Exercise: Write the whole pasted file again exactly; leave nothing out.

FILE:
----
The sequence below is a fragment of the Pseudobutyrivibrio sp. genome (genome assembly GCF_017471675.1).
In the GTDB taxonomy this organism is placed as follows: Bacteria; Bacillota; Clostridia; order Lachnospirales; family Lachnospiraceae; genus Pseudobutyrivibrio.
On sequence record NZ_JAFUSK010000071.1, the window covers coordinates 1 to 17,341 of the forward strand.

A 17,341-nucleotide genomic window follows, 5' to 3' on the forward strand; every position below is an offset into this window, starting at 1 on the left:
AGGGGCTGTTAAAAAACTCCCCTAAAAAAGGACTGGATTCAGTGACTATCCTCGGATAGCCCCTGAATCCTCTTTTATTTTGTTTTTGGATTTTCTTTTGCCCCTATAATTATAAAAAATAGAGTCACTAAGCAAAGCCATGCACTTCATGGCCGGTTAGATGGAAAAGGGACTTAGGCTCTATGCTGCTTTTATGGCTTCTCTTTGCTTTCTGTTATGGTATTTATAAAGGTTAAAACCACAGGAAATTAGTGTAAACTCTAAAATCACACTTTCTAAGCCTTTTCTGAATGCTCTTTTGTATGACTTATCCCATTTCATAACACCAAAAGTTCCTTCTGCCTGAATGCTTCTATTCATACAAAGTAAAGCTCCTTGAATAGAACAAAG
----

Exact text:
The sequence below is a fragment of the Pseudobutyrivibrio sp. genome (genome assembly GCF_017471675.1).
In the GTDB taxonomy this organism is placed as follows: Bacteria; Bacillota; Clostridia; order Lachnospirales; family Lachnospiraceae; genus Pseudobutyrivibrio.
On sequence record NZ_JAFUSK010000071.1, the window covers coordinates 1 to 17,341 of the forward strand.

A 17,341-nucleotide genomic window follows, 5' to 3' on the forward strand; every position below is an offset into this window, starting at 1 on the left:
AGGGGCTGTTAAAAAACTCCCCTAAAAAAGGACTGGATTCAGTGACTATCCTCGGATAGCCCCTGAATCCTCTTTTATTTTGTTTTTGGATTTTCTTTTGCCCCTATAATTATAAAAAATAGAGTCACTAAGCAAAGCCATGCACTTCATGGCCGGTTAGATGGAAAAGGGACTTAGGCTCTATGCTGCTTTTATGGCTTCTCTTTGCTTTCTGTTATGGTATTTATAAAGGTTAAAACCACAGGAAATTAGTGTAAACTCTAAAATCACACTTTCTAAGCCTTTTCTGAATGCTCTTTTGTATGACTTATCCCATTTCATAACACCAAAAGTTCCTTCTGCCTGAATGCTTCTATTCATACAAAGTAAAGCTCCTTGAATAGAACAAAG